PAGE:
In 2011, a commercial fisherman unintentionally netted the biggest alligator gar ever recorded. Today, the giant fish, which weighed 327 pounds and was 8 feet, 5 inches long, is still considered the largest gar ever documented. Though some seriously impressive alligator gar have been caught in recent years, none have bested the behemoth from 2011. This led us to wonder: Can this world record ever be topped?
The answer is yes, according to the world-renowned gar expert Dr. Solomon David, who leads the GarLab at Nicholls State University. “Our GarLab research team has encountered alligator gar over 8 feet long in Mississippi and Louisiana, and those fish were from both major population segments of the species: the Mississippi River and coastal populations,” David says in an interview with Field & Stream. “Alligator gar fishing guides in Texas have also caught and released 8-foot alligator gar over the past five years. Some of those giants are still out there, perhaps in fewer numbers due to habitat loss and overfishing, but they’re out there. An 8-foot 1-inch fish we caught in Mississippi was ‘only’ 56 years old, while the world record fish was estimated to be 97 years old. Another few decades and the fish we caught could very well grow larger than the world record.”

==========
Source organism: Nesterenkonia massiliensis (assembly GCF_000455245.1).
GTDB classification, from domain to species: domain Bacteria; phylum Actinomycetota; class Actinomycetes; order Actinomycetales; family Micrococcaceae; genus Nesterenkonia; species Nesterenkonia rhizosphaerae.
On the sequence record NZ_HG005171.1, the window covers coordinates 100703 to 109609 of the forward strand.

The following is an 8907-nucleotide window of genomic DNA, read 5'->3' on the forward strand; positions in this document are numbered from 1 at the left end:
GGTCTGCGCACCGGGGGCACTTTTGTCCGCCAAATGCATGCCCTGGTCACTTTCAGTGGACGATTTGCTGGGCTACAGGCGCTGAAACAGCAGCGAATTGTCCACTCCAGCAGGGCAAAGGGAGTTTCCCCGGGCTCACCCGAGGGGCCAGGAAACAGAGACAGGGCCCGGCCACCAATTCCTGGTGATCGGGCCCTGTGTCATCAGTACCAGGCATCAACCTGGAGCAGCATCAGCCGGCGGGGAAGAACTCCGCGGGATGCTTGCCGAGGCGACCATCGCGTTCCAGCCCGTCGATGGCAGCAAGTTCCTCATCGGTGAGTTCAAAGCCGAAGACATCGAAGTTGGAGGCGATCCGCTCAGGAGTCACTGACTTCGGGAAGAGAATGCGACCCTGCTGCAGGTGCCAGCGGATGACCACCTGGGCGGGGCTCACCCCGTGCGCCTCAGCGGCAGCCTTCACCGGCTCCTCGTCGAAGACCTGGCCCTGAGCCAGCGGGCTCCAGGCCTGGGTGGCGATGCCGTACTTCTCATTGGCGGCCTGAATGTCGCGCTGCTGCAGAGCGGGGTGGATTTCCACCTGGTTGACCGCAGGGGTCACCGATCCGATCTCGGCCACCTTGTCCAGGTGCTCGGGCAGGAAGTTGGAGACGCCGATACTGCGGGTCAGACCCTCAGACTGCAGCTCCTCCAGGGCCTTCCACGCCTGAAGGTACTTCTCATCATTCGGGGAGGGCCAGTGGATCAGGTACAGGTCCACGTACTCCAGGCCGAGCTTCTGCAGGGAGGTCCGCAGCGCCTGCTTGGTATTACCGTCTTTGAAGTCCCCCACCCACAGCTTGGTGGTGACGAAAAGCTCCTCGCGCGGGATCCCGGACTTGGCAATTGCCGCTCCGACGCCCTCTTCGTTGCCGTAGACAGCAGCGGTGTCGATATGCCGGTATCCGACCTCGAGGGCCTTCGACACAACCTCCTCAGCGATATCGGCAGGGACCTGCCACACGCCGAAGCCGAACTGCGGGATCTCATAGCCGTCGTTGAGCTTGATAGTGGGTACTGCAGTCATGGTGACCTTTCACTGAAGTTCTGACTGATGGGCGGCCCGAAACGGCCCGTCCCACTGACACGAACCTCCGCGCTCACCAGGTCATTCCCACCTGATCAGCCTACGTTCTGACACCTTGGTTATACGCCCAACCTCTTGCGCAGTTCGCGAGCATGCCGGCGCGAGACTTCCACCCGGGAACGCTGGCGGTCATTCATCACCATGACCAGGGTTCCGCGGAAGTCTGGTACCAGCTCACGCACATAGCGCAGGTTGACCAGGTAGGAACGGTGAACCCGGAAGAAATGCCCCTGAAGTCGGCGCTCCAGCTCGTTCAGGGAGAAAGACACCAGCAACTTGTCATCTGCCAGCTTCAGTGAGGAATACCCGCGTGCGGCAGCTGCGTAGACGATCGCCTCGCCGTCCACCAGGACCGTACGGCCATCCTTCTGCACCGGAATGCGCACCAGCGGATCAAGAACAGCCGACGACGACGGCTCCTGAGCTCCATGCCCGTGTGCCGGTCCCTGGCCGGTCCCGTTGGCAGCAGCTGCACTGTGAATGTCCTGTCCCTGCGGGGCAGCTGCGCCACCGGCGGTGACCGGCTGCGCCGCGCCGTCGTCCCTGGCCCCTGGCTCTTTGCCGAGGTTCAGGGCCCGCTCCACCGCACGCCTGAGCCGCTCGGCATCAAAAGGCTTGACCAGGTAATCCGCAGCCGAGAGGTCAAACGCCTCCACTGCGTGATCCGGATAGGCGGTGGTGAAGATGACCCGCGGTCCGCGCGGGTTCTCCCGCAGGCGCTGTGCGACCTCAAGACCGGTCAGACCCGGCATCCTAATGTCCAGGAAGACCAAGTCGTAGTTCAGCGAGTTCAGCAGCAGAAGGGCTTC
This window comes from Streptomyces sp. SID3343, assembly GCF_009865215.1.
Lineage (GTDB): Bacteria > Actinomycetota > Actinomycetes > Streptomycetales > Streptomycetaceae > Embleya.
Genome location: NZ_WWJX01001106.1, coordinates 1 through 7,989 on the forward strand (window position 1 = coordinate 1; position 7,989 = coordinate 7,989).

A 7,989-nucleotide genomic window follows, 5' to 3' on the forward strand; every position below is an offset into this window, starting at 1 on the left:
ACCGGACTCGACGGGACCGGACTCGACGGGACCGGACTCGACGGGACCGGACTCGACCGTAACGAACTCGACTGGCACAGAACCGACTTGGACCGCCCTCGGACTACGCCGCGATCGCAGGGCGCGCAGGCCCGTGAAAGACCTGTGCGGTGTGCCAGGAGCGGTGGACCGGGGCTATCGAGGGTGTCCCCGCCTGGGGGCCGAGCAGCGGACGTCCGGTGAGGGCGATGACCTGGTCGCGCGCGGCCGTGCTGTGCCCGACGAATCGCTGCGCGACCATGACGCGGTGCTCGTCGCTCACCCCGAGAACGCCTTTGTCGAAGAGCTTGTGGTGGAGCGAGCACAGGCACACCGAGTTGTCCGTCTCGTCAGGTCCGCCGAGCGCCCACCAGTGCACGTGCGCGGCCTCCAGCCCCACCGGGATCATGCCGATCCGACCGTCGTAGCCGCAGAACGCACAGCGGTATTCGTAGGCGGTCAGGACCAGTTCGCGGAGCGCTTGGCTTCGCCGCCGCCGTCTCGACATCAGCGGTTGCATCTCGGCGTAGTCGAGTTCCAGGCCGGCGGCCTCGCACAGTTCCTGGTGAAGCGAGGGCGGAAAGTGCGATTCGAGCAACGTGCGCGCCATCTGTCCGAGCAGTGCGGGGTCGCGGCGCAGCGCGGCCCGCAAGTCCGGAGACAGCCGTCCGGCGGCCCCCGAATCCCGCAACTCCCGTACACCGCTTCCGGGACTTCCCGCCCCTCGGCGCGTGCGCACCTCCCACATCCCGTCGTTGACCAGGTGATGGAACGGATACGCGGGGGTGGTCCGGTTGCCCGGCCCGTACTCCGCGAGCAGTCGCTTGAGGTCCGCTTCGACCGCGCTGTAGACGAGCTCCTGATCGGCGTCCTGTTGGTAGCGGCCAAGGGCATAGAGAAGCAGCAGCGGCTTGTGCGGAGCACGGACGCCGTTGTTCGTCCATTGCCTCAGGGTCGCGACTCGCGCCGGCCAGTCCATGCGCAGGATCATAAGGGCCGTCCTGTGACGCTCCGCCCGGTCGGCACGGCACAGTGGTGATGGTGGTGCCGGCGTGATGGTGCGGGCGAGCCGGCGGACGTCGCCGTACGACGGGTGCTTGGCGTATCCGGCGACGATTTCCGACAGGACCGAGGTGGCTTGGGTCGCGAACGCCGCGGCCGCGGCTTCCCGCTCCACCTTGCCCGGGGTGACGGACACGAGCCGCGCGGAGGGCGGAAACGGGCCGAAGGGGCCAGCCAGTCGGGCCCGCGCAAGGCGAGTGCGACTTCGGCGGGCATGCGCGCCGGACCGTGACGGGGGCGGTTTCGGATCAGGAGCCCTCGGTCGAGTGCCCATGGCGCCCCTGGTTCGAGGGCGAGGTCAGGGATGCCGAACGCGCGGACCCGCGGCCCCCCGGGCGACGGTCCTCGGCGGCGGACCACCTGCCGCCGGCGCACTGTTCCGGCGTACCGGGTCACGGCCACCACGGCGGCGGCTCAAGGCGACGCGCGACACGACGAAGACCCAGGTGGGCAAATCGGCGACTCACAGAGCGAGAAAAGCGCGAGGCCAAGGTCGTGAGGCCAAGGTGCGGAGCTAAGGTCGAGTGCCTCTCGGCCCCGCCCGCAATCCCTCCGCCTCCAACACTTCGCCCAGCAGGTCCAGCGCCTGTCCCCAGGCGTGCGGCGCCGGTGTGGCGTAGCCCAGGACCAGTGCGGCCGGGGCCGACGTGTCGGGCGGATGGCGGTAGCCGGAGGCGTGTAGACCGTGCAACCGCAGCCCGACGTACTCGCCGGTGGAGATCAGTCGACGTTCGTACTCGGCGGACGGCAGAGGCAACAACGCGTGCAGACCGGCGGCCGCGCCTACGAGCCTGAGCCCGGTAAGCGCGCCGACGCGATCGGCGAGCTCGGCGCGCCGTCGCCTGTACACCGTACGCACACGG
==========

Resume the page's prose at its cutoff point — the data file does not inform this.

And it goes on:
David says the next world record gar will likely come from a big river in Texas, perhaps the legendary Trinity River, or out of the Mississippi River, itself. Several key factors contribute to fostering alligator gar of epic proportions, including ample access to food and easy access to places with flooded terrestrial vegetation, which “are not only spawning grounds but important nursery and feeding areas,” according to David. “Aquatic connectivity between big rivers and their floodplains is key. I’ve observed high early-life growth rates of gar in these habitats unlike anywhere else.”
David notes that despite his optimism, there are some concerning threats that could prevent big gar from growing today, including the loss of habitats and the reduction of access to floodplains from rivers. If anglers want to catch giant gar, preserving and restoring the connections between big rivers and their floodplains is critical—and it would benefit other native wildlife.
“Big alligator gar are apex predators in their respective ecosystems,” says David. “Those big predators help maintain balance in an ecosystem, for example, by keeping forage fish populations like shad in check. A healthy population of predators is often associated with a healthy ecosystem…Conserving species [like alligator gar] that move through multiple aquatic habitats can help conserve other wildlife—such as waterbirds, amphibians, reptiles, and game fish—that rely on those individual habitats. In this case, the alligator gar can serve as an ‘umbrella species’ by helping to protect co-occurring species.”
According to Texas Parks & Wildlife, the alligator gar is the largest of the gar species. Recent surveys indicate that alligator gar populations may be declining in many parts of the Southeast. David adds that “protecting alligator gar during spawning season is important to the survival of the giants—and also producing future giants…Spawning season, when alligator gar move into shallow vegetation, is when the giants are most vulnerable to harvest methods like bowfishing. Closing the fishery, or greatly reducing harvest, during this period [would be] a great step toward the conservation of world-record alligator gar.”
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